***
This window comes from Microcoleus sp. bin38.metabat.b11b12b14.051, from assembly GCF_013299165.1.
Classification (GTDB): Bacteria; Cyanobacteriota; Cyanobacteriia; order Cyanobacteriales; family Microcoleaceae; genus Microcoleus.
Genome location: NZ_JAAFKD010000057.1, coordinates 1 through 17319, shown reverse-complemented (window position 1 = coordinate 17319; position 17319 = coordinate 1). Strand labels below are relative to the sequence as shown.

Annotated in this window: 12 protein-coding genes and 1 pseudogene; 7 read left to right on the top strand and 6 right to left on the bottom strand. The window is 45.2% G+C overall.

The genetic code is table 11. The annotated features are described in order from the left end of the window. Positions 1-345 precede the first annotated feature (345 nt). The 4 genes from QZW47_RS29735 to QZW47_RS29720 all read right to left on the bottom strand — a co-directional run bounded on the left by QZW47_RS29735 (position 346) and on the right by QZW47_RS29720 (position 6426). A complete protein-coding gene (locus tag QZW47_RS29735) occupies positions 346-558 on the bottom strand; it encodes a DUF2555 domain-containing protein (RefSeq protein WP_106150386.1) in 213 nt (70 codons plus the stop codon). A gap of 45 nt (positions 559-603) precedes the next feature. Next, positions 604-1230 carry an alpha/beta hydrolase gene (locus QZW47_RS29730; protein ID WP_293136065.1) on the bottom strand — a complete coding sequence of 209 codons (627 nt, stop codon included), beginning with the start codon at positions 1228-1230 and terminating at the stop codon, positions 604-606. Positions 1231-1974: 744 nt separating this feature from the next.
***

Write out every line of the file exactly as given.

This window comes from Microcoleus sp. bin38.metabat.b11b12b14.051, from assembly GCF_013299165.1.
Classification (GTDB): Bacteria; Cyanobacteriota; Cyanobacteriia; order Cyanobacteriales; family Microcoleaceae; genus Microcoleus.
Genome location: NZ_JAAFKD010000057.1, coordinates 1 through 17319, shown reverse-complemented (window position 1 = coordinate 17319; position 17319 = coordinate 1). Strand labels below are relative to the sequence as shown.

Annotated in this window: 12 protein-coding genes and 1 pseudogene; 7 read left to right on the top strand and 6 right to left on the bottom strand. The window is 45.2% G+C overall.

The genetic code is table 11. The annotated features are described in order from the left end of the window. Positions 1-345 precede the first annotated feature (345 nt). The 4 genes from QZW47_RS29735 to QZW47_RS29720 all read right to left on the bottom strand — a co-directional run bounded on the left by QZW47_RS29735 (position 346) and on the right by QZW47_RS29720 (position 6426). A complete protein-coding gene (locus tag QZW47_RS29735) occupies positions 346-558 on the bottom strand; it encodes a DUF2555 domain-containing protein (RefSeq protein WP_106150386.1) in 213 nt (70 codons plus the stop codon). A gap of 45 nt (positions 559-603) precedes the next feature. Next, positions 604-1230 carry an alpha/beta hydrolase gene (locus QZW47_RS29730; protein ID WP_293136065.1) on the bottom strand — a complete coding sequence of 209 codons (627 nt, stop codon included), beginning with the start codon at positions 1228-1230 and terminating at the stop codon, positions 604-606. Positions 1231-1974: 744 nt separating this feature from the next.